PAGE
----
We hear it often – save the environment, ride a bike. As COVID continues to ravage American cities and group transport, bikes will become a more favorable option of travel. And that means safe routes to schools, bike paths and bike routes should be one of our priorities in making our cities and schools safer.
In big cities with subways and tons of bus routes, nobody wants to get on these forms of transportation and risk subjecting themselves to COVID. People are turning to electric bikes and scooters en mass. And that means that we will need to grow our bike routes and paths. Our cities are littered with Bike Route signage and that is quite misleading. Bike Routes mean that cities can post a green sign to show that the street is more favorable to bike riding. But that doesn’t mean that a Bike Path exists. And that is quite a big difference.
Misleading the Public
Unfortunately, we have been misleading the general public about where a safe place to ride our bikes is. We post Bike Route signs like the street is a great place to ride your bike. Every street is a place a cyclist can ride their bike. But that doesn’t make it safe to do so. Read this article on how difficult it was for a group of friends to follow the bike route.
Today, my daughter and I took a mental health bike ride around our neighborhood and we ran into these issues. Bike Routes were listed and we found ourselves sitting in the middle of turn lanes with vehicles approaching at 40 and 50 miles per hour. We would find ourselves cutting across streets to follow a Bike Route where no vehicle operator ever expected to see a bicyclist. This made for a high adrenaline ride, now imagine that a mother is trying to take her 6-year old or 7-year old for a ride through your city. Imagine that for a moment.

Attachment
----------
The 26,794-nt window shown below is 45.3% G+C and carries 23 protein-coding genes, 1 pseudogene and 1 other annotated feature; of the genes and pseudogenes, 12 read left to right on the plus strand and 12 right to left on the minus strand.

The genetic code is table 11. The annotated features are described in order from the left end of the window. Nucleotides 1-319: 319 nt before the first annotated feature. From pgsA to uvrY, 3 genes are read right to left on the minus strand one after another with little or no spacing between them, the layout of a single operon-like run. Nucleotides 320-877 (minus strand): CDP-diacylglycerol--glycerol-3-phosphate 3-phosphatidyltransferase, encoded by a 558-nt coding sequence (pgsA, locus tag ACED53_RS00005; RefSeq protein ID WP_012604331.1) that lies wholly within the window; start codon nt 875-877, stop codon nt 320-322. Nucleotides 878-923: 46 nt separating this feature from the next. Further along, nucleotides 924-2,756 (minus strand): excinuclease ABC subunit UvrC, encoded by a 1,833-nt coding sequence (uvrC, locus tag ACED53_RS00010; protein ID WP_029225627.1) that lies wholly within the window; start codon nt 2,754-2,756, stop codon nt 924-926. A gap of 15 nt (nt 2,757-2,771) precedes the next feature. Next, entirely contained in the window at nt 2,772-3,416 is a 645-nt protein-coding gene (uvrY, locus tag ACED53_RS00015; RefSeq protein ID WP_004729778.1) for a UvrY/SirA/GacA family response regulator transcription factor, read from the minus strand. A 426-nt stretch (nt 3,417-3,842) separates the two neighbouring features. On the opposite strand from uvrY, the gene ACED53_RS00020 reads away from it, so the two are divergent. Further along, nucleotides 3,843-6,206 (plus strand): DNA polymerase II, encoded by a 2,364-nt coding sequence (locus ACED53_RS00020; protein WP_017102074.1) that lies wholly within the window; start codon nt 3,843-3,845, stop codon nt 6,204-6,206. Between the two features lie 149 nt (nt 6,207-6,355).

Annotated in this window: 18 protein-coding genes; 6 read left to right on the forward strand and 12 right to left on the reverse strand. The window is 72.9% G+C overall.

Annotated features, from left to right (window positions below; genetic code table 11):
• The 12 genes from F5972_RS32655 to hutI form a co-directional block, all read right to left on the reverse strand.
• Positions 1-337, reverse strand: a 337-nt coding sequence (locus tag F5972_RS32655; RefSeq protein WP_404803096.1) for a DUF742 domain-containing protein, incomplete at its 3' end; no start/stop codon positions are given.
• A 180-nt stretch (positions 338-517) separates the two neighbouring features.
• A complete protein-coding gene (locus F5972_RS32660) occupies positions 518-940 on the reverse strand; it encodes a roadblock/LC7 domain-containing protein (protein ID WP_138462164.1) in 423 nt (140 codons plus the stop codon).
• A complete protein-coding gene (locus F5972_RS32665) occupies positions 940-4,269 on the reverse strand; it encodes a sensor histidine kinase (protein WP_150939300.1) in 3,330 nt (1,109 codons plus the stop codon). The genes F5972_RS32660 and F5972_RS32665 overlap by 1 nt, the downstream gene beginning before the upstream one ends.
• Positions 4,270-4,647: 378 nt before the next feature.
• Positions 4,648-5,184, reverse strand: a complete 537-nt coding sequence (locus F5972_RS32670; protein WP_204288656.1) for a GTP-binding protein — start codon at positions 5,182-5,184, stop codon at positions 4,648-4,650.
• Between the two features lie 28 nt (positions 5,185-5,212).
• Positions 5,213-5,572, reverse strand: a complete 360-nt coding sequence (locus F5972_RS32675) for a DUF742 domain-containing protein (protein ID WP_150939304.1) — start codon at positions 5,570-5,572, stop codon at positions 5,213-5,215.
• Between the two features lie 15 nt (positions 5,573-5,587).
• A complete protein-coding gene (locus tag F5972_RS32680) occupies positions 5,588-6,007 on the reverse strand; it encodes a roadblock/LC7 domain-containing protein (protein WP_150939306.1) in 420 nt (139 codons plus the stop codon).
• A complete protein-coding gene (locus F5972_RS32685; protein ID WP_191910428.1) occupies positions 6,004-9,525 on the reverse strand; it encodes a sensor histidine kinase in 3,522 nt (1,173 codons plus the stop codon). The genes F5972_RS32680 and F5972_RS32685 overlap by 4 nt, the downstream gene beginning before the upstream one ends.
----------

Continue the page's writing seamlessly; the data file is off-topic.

What is the point of a sign
What is the point of the sign? Shouldn’t a sign indicate something exists there? That there is something that way? Left turn ahead? McDonalds below this sign? Hospital here? Bike route? Where? So why does a bike route not have a bike path?
Widen the path
COVID has done a number on our way of life. As more and more people turn to cycling, cities will need to consider the width of the paths and the number of paths available. Social distancing should be maintained along our sidewalks and bike paths as many citizens will expect this. See our article about sidewalks.
You can’t have one without the other
All that aside, it’s time our cities prepare for the upcoming explosion of cyclist wheeling thru your city. And that means that a bike route should include a bike path. There should be good connectors. There should be bike signals. Nine years ago I ventured to Amsterdam and it was an eye-opening experience on how to design bike routes and paths. It’s time California cities do the same. Create a true bike route and path thru your city.